By Tim Ghianni
DETROIT, March 16 (Reuters) - A Tennessee woman originally charged with attempted murder after trying to kill her 24-week-old fetus with a coat hanger has been indicted on a lesser charge of aggravated assault, officials said on Wednesday.
The infant, who survived, weighed 1.5 pounds at birth and was named Leo Kluge. Police have said that his quality of life had been harmed, and he would need extensive medical care. They said his lungs, eyes and heart had been injured as a result of the hanger, police said.
Anna Yocca, 31 at the time of her arrest, was arraigned on the new charge in Rutherford County Circuit Court in Murfreesboro, Tennessee, on Tuesday. She appeared via video from the county jail, according to the court clerk's office. Yocca is from Murfreesboro, about 30 miles southeast of Nashville.
Yocca's attorney and the prosecuting attorney could not be reached for comment on Wednesday.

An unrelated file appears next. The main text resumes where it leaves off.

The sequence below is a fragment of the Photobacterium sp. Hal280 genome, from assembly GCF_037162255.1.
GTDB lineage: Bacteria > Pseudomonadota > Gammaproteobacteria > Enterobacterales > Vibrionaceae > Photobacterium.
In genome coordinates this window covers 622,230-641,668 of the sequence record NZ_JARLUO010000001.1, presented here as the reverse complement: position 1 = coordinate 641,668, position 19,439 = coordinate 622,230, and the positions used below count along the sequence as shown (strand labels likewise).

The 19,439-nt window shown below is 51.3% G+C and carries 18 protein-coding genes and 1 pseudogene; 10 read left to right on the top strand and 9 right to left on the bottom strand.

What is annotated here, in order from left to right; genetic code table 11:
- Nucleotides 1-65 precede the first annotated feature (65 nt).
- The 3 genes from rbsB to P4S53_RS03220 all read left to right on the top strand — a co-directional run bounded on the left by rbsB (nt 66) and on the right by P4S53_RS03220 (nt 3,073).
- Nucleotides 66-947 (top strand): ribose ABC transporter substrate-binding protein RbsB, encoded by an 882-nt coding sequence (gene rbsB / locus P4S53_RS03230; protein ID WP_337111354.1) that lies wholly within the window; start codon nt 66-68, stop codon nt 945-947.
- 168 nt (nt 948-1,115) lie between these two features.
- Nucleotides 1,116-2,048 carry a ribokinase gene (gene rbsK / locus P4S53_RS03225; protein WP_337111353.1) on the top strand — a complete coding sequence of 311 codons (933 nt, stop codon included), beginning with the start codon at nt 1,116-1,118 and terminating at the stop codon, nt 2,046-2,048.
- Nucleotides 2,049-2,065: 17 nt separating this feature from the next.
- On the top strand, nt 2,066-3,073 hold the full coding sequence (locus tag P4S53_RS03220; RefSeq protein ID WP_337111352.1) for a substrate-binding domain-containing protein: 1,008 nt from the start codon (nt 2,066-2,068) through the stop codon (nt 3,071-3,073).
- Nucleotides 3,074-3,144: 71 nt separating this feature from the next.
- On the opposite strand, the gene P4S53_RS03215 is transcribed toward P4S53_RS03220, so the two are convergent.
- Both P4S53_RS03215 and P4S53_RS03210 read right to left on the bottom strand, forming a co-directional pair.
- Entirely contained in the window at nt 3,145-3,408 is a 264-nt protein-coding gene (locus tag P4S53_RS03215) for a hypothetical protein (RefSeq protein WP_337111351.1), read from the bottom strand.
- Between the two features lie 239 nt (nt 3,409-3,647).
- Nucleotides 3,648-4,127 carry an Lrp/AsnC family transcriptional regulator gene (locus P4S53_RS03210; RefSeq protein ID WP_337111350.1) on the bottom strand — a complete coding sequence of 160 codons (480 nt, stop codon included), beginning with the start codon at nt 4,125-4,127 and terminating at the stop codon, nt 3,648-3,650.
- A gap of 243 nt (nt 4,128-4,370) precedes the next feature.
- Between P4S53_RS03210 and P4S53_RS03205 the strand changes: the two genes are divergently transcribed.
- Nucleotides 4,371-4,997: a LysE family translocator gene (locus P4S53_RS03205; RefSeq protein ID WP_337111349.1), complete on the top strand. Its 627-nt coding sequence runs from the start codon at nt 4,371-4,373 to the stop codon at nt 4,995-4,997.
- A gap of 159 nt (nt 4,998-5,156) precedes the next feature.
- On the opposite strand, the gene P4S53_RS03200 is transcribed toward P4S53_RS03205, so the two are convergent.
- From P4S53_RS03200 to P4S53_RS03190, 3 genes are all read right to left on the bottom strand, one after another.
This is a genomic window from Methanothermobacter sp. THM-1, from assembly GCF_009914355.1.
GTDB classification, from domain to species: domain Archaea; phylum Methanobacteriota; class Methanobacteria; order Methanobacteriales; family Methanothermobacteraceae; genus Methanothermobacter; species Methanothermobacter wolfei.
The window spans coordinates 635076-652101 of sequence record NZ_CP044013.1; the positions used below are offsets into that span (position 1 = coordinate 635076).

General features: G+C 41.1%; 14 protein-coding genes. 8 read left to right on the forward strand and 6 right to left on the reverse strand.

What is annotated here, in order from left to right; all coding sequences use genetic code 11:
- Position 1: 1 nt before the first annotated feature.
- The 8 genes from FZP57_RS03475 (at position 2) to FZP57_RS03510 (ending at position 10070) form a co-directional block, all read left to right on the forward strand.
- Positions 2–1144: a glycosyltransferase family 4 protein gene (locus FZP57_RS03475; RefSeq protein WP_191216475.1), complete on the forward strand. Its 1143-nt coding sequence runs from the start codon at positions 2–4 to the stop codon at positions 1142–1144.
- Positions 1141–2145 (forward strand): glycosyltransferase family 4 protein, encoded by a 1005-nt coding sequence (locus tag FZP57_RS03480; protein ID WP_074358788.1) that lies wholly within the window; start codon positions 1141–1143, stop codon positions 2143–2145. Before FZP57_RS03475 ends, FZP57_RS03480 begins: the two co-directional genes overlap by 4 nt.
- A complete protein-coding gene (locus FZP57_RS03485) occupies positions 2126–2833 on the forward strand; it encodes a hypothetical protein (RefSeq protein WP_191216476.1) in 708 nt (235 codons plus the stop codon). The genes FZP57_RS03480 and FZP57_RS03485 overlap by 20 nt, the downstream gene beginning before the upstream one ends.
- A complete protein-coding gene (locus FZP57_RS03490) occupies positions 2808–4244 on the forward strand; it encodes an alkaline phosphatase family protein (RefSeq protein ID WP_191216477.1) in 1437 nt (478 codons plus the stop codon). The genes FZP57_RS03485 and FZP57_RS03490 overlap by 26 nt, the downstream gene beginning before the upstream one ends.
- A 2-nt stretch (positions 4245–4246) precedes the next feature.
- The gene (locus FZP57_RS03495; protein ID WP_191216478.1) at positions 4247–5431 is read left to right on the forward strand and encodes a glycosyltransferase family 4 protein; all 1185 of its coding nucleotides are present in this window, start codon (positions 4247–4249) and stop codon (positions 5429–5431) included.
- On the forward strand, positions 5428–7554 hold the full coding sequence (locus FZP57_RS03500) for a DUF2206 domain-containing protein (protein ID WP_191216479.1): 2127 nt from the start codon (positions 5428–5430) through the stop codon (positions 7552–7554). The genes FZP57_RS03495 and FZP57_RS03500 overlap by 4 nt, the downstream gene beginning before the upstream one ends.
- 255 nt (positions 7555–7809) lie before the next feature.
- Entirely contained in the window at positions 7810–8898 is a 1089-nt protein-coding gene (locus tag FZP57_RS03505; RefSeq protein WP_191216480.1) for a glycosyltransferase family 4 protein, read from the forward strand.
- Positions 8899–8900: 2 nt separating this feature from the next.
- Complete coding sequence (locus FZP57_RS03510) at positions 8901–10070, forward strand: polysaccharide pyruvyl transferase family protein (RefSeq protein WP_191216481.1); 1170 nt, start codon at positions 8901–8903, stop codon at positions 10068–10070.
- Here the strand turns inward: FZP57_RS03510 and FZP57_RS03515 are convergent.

The aggravated assault indictment is "a superseding charge," meaning it is expected to take the place of the previous charge of attempted first-degree murder, according to the clerk's office, which said the earlier charge had not yet been officially dismissed. Yocca, who in December pleaded not guilty to the murder charge, did not enter a plea on the assault charge on Tuesday.
The original indictment, handed down Dec. 1 by a Rutherford County grand jury, said Yocca "did unlawfully and intentionally with premeditation attempt to kill" the fetus.
Yocca was charged with attempting in September to abort the fetus in a bathtub filled with water, Murfreesboro Police said. She began bleeding heavily, and her boyfriend took her to a hospital.
The next hearing in the case was scheduled for March 29.
Under Tennessee law, an abortion must be performed by a licensed physician and is restricted by viability, according to the New York-based Guttmacher Institute, which studies reproductive health policies. Tennessee has 14 abortion providers, none of which provides abortions after 16 weeks, according to the Tennesseean newspaper. (Reporting by Tim Ghianni; Editing by Ben Klayman)
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